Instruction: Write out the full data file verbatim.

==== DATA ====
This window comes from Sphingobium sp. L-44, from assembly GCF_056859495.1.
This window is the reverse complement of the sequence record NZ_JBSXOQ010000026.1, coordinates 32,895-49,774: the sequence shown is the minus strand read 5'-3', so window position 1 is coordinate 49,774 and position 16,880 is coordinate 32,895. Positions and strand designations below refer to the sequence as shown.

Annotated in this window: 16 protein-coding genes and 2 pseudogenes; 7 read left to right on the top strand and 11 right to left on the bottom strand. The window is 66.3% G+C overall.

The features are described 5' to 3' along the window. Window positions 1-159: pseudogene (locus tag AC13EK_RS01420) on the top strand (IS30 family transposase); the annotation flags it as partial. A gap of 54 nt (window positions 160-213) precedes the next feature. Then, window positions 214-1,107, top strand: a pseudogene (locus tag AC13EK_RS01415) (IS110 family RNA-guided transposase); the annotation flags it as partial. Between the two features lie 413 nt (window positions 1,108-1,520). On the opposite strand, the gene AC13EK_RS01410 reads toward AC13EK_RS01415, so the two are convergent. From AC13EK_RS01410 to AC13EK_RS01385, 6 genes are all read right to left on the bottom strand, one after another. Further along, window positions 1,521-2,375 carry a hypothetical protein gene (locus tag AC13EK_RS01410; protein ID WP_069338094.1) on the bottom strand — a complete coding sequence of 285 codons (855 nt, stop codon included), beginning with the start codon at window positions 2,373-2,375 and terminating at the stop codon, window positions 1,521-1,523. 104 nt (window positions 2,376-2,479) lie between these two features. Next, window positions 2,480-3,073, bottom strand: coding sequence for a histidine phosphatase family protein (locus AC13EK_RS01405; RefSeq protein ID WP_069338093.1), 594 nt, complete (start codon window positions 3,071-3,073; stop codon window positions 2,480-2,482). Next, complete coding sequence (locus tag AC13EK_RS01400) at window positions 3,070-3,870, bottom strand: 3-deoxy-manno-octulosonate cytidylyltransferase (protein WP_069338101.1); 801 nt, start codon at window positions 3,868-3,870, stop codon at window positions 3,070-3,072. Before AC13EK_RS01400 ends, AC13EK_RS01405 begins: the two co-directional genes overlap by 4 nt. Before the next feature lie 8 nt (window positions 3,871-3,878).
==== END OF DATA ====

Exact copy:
This window comes from Sphingobium sp. L-44, from assembly GCF_056859495.1.
This window is the reverse complement of the sequence record NZ_JBSXOQ010000026.1, coordinates 32,895-49,774: the sequence shown is the minus strand read 5'-3', so window position 1 is coordinate 49,774 and position 16,880 is coordinate 32,895. Positions and strand designations below refer to the sequence as shown.

Annotated in this window: 16 protein-coding genes and 2 pseudogenes; 7 read left to right on the top strand and 11 right to left on the bottom strand. The window is 66.3% G+C overall.

The features are described 5' to 3' along the window. Window positions 1-159: pseudogene (locus tag AC13EK_RS01420) on the top strand (IS30 family transposase); the annotation flags it as partial. A gap of 54 nt (window positions 160-213) precedes the next feature. Then, window positions 214-1,107, top strand: a pseudogene (locus tag AC13EK_RS01415) (IS110 family RNA-guided transposase); the annotation flags it as partial. Between the two features lie 413 nt (window positions 1,108-1,520). On the opposite strand, the gene AC13EK_RS01410 reads toward AC13EK_RS01415, so the two are convergent. From AC13EK_RS01410 to AC13EK_RS01385, 6 genes are all read right to left on the bottom strand, one after another. Further along, window positions 1,521-2,375 carry a hypothetical protein gene (locus tag AC13EK_RS01410; protein ID WP_069338094.1) on the bottom strand — a complete coding sequence of 285 codons (855 nt, stop codon included), beginning with the start codon at window positions 2,373-2,375 and terminating at the stop codon, window positions 1,521-1,523. 104 nt (window positions 2,376-2,479) lie between these two features. Next, window positions 2,480-3,073, bottom strand: coding sequence for a histidine phosphatase family protein (locus AC13EK_RS01405; RefSeq protein ID WP_069338093.1), 594 nt, complete (start codon window positions 3,071-3,073; stop codon window positions 2,480-2,482). Next, complete coding sequence (locus tag AC13EK_RS01400) at window positions 3,070-3,870, bottom strand: 3-deoxy-manno-octulosonate cytidylyltransferase (protein WP_069338101.1); 801 nt, start codon at window positions 3,868-3,870, stop codon at window positions 3,070-3,072. Before AC13EK_RS01400 ends, AC13EK_RS01405 begins: the two co-directional genes overlap by 4 nt. Before the next feature lie 8 nt (window positions 3,871-3,878).